The Glenville Shootout was one of a series of racially-charged riots that occurred in Cleveland, Ohio during the 1960s.
On July 23, 1968, in what became known as the Glenville Shootout, police officers and a number of African-American individuals confronted each other in Cleveland's Glenville neighborhood, located on the city's east side. After an hour of violence, four African-American individuals and three police officers had been killed. The incident set off forty-eight hours of additional violence, including looting, arson fires, and beatings. Local authorities eventually reestablished order in the city.
The Glenville Shootout and several other racial disturbances in Ohio during the 1960s illustrate the lack of opportunity for many people, especially African Americans, in Ohio's major cities during this era. Many African-American residents of Cleveland believed that the city, state, and federal governments were not meeting their needs. For much of the twentieth century, Cleveland's eastern neighborhoods had lacked business development and the population declined in these areas as many residents, especially white ones, sought better lives in the suburbs. Many remaining residents developed a sense of hopelessness as their communities declined and the various levels of government failed to assist them.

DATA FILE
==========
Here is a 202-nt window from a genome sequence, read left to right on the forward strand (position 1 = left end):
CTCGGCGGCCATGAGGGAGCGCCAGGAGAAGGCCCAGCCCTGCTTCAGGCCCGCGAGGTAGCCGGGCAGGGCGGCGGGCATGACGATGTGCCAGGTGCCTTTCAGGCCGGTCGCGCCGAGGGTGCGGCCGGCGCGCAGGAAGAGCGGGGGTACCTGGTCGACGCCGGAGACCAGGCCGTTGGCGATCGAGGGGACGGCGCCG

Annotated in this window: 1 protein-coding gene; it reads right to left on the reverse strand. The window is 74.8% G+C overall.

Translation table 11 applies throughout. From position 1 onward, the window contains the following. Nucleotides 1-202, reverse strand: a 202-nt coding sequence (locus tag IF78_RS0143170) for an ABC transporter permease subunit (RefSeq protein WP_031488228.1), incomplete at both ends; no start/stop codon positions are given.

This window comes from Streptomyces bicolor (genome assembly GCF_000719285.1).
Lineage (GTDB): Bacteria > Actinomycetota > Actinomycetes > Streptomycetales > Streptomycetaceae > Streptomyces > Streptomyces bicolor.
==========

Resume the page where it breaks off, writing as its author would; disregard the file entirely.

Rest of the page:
After the incident, a man named Fred Evans would be tried and convicted for the seven deaths resulting from the violence. He was alleged to have conspired with others to cause the events that lead to the shooting deaths of multiple persons. A jury declared Evans guilty of the crimes. Evans was sentenced to death.